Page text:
The genes and proteins in salamanders and frog tadpoles hold secrets that IUPUI researchers hope will lead them to discover how to regenerate limbs and tissues in humans.
Scientists with the Indiana University Center for Regenerative Biology and Medicine will use a three-year, $1.6 million gift from the W.M. Keck Foundation of Los Angeles to study amphibians’ regenerative powers.
“We are trying to find out how this is done in animals that already know how to do it,” said David L. Stocum, center director and biology professor at IU-Purdue Indianapolis.
The research may lead to drugs that could help heal a spinal injury or restore degenerating eyesight, or “smart bandages” that would regenerate an amputated finger or tissue of a wound, according to Stocum.
Center researchers, alog with collaborators at the Institute for Genomic Biology at the University of Illinois, will work to identify and compare the genes and proteins that either permit or prevent the Regeneration of tissues in amphibians.
The grant will fund post-doctoral fellows and technicians and purchase research supplies for work to be done at IUPUI and at the University of Illinois. Salamanders, larvae and adults, and frog tadpoles can regenerate limbs, the spinal cord, eye lens and retina, intestine and heart muscle. Adult frogs, however, lose the power to regenerate.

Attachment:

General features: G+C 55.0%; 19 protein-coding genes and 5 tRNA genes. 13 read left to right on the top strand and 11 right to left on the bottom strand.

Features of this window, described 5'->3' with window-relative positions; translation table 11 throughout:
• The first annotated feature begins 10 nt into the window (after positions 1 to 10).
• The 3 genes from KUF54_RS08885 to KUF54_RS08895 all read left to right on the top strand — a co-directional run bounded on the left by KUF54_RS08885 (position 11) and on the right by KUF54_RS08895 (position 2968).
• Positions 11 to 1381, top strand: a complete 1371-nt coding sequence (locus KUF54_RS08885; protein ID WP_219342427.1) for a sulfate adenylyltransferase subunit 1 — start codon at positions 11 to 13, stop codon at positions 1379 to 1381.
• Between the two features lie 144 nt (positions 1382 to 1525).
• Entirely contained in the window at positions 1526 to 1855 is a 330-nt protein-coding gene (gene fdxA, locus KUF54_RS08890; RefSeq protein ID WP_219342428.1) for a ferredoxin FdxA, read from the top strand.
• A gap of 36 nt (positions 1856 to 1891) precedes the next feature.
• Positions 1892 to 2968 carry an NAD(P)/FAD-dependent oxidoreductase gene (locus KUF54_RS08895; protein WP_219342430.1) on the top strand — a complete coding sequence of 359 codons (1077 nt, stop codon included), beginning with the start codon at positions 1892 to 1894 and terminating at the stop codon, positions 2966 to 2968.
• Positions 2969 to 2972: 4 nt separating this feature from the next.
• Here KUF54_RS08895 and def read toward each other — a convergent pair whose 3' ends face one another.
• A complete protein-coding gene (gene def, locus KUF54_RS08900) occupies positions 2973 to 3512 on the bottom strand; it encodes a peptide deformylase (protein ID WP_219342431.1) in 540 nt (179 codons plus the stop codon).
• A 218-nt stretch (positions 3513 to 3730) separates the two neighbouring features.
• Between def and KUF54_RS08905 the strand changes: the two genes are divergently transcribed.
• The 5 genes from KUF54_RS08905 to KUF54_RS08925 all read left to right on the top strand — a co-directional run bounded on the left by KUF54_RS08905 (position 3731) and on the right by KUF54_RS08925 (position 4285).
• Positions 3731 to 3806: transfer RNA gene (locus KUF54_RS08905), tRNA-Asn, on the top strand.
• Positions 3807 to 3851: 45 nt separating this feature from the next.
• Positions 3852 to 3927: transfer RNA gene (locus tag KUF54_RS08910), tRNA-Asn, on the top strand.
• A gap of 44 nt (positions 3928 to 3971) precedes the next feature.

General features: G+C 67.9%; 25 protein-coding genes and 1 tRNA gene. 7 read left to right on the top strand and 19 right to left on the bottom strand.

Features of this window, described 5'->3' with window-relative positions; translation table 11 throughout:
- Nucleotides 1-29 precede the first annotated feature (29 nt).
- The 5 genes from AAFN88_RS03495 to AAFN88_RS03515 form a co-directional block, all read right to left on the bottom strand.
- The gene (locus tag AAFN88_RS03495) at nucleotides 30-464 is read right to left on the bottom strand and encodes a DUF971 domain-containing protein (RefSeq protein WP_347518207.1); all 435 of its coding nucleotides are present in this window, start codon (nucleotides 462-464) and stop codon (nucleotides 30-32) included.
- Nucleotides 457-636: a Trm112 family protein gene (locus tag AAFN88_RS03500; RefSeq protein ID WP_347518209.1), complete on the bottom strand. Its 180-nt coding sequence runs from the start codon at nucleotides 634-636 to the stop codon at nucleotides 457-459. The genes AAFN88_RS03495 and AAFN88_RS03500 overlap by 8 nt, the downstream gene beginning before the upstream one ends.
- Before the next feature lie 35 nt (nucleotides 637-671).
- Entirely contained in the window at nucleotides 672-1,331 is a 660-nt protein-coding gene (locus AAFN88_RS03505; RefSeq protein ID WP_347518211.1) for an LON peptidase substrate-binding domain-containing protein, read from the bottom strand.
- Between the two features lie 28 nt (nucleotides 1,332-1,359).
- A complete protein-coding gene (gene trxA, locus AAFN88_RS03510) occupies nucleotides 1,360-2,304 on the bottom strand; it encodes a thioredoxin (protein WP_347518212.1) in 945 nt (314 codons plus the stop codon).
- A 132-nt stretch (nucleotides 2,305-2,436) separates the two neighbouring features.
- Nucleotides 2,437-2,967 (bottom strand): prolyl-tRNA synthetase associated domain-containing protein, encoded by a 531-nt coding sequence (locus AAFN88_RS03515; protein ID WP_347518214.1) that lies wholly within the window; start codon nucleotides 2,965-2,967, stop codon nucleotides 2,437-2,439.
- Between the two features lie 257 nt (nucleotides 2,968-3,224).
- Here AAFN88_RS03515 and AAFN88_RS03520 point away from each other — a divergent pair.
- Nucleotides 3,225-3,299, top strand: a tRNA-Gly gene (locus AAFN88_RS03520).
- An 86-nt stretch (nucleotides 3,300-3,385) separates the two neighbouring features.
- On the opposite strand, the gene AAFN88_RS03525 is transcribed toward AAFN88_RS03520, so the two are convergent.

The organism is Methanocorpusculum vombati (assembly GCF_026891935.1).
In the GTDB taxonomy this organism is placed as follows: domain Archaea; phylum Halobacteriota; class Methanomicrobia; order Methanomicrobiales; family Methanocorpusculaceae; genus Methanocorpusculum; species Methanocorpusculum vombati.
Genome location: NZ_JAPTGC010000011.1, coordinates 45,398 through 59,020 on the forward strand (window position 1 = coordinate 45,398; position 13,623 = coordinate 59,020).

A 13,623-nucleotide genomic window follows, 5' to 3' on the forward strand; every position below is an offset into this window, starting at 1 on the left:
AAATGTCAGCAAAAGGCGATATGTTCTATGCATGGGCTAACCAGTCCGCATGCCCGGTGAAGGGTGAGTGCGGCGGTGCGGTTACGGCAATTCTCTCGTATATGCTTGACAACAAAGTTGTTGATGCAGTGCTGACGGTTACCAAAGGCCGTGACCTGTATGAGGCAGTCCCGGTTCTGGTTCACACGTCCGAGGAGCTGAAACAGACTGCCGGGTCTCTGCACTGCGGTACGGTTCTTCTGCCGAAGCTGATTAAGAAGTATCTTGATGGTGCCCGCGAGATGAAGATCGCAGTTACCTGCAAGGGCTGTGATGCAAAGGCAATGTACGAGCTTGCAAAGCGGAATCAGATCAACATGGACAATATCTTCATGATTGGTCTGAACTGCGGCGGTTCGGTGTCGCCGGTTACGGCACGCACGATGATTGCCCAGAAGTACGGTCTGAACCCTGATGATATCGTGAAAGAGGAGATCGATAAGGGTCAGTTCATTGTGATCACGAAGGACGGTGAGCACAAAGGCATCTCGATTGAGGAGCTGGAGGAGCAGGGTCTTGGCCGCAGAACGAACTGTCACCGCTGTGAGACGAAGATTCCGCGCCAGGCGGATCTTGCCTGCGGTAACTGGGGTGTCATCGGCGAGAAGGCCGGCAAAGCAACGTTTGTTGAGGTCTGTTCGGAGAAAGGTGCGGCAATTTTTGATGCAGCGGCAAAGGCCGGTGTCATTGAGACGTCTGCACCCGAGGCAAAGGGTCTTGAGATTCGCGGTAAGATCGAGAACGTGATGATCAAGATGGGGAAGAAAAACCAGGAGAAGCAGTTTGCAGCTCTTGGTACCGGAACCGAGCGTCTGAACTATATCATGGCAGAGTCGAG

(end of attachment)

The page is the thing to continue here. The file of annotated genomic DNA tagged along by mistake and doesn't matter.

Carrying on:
Stocum said research will concentrate on appendages, the spinal cord and retina — all subject to devastating injuries and disease in humans.
While mammals have the genes responsible for regeneration in amphibians, they are used to make the proteins that inhibit regeneration, not promote it, Stocum explained. The goal is to neutralize the proteins that prevent regeneration or find the proteins that promote it.
After that is accomplished, Stocum said, researchers hope to test the proteins in mice to see if they will regenerate digits.
Then the discoveries would need to be translated into pharmaceutical therapies, using those molecules that stimulate regeneration in frogs to do the same in human tissues that fail to regenerate, he added.
This treatment would be tried first on human wounds in the skin and muscle, using “smart bandages” that direct tissues to regenerate rather than scar, before advancing to digits and the spinal cord.
Researchers also hope to solve two other mysteries of appendage regeneration. Stocum said they want to find out if adult stem cells participate in appendage regeneration in amphibians. Also, he wants to answer how the regenerating appendage knows when to stop the process.
By Barb Berggoetz
Call Star reporter Barb Berggoetz at (317) 444-6294.
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